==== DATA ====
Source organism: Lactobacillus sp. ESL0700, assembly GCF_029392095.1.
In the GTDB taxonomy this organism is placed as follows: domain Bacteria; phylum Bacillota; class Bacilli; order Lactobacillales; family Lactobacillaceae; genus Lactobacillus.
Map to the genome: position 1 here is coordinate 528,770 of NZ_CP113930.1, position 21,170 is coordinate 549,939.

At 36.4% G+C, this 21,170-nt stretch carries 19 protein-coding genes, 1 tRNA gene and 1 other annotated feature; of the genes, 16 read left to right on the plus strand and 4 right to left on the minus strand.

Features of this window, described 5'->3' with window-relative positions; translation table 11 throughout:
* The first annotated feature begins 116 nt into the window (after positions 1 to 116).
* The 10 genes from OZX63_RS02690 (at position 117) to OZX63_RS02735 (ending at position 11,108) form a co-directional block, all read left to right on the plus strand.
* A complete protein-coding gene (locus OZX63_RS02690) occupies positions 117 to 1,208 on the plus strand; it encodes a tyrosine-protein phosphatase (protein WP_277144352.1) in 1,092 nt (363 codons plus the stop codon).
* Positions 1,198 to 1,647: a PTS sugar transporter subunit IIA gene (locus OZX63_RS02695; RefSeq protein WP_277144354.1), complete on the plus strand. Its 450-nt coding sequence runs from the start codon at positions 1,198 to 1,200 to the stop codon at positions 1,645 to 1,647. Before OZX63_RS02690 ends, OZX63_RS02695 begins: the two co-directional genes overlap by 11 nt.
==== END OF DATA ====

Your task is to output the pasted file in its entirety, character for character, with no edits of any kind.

Source organism: Lactobacillus sp. ESL0700, assembly GCF_029392095.1.
In the GTDB taxonomy this organism is placed as follows: domain Bacteria; phylum Bacillota; class Bacilli; order Lactobacillales; family Lactobacillaceae; genus Lactobacillus.
Map to the genome: position 1 here is coordinate 528,770 of NZ_CP113930.1, position 21,170 is coordinate 549,939.

At 36.4% G+C, this 21,170-nt stretch carries 19 protein-coding genes, 1 tRNA gene and 1 other annotated feature; of the genes, 16 read left to right on the plus strand and 4 right to left on the minus strand.

Features of this window, described 5'->3' with window-relative positions; translation table 11 throughout:
* The first annotated feature begins 116 nt into the window (after positions 1 to 116).
* The 10 genes from OZX63_RS02690 (at position 117) to OZX63_RS02735 (ending at position 11,108) form a co-directional block, all read left to right on the plus strand.
* A complete protein-coding gene (locus OZX63_RS02690) occupies positions 117 to 1,208 on the plus strand; it encodes a tyrosine-protein phosphatase (protein WP_277144352.1) in 1,092 nt (363 codons plus the stop codon).
* Positions 1,198 to 1,647: a PTS sugar transporter subunit IIA gene (locus OZX63_RS02695; RefSeq protein WP_277144354.1), complete on the plus strand. Its 450-nt coding sequence runs from the start codon at positions 1,198 to 1,200 to the stop codon at positions 1,645 to 1,647. Before OZX63_RS02690 ends, OZX63_RS02695 begins: the two co-directional genes overlap by 11 nt.